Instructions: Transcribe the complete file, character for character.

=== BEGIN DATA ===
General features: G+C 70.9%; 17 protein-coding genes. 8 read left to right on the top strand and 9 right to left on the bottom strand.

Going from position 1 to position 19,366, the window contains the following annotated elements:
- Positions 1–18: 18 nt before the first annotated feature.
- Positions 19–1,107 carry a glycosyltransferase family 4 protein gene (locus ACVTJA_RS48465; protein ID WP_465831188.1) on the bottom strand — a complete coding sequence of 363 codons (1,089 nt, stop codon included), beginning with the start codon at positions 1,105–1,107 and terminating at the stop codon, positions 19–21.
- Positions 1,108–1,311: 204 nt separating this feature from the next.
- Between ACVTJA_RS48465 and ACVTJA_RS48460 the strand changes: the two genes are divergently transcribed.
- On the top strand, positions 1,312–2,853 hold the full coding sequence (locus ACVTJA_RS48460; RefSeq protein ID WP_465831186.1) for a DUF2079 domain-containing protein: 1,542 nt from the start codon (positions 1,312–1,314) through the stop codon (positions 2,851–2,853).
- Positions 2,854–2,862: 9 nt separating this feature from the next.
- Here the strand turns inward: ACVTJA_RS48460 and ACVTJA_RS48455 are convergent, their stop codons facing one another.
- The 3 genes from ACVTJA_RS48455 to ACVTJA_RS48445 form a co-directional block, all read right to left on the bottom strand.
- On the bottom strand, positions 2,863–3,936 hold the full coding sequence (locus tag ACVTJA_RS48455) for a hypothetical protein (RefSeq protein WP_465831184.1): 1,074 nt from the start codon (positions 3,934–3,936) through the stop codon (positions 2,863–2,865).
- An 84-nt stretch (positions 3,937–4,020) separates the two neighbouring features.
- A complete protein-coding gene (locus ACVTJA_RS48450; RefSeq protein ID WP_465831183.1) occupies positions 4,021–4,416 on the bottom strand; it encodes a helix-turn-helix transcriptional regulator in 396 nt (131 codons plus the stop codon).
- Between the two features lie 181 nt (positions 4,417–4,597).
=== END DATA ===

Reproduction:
General features: G+C 70.9%; 17 protein-coding genes. 8 read left to right on the top strand and 9 right to left on the bottom strand.

Going from position 1 to position 19,366, the window contains the following annotated elements:
- Positions 1–18: 18 nt before the first annotated feature.
- Positions 19–1,107 carry a glycosyltransferase family 4 protein gene (locus ACVTJA_RS48465; protein ID WP_465831188.1) on the bottom strand — a complete coding sequence of 363 codons (1,089 nt, stop codon included), beginning with the start codon at positions 1,105–1,107 and terminating at the stop codon, positions 19–21.
- Positions 1,108–1,311: 204 nt separating this feature from the next.
- Between ACVTJA_RS48465 and ACVTJA_RS48460 the strand changes: the two genes are divergently transcribed.
- On the top strand, positions 1,312–2,853 hold the full coding sequence (locus ACVTJA_RS48460; RefSeq protein ID WP_465831186.1) for a DUF2079 domain-containing protein: 1,542 nt from the start codon (positions 1,312–1,314) through the stop codon (positions 2,851–2,853).
- Positions 2,854–2,862: 9 nt separating this feature from the next.
- Here the strand turns inward: ACVTJA_RS48460 and ACVTJA_RS48455 are convergent, their stop codons facing one another.
- The 3 genes from ACVTJA_RS48455 to ACVTJA_RS48445 form a co-directional block, all read right to left on the bottom strand.
- On the bottom strand, positions 2,863–3,936 hold the full coding sequence (locus tag ACVTJA_RS48455) for a hypothetical protein (RefSeq protein WP_465831184.1): 1,074 nt from the start codon (positions 3,934–3,936) through the stop codon (positions 2,863–2,865).
- An 84-nt stretch (positions 3,937–4,020) separates the two neighbouring features.
- A complete protein-coding gene (locus ACVTJA_RS48450; RefSeq protein ID WP_465831183.1) occupies positions 4,021–4,416 on the bottom strand; it encodes a helix-turn-helix transcriptional regulator in 396 nt (131 codons plus the stop codon).
- Between the two features lie 181 nt (positions 4,417–4,597).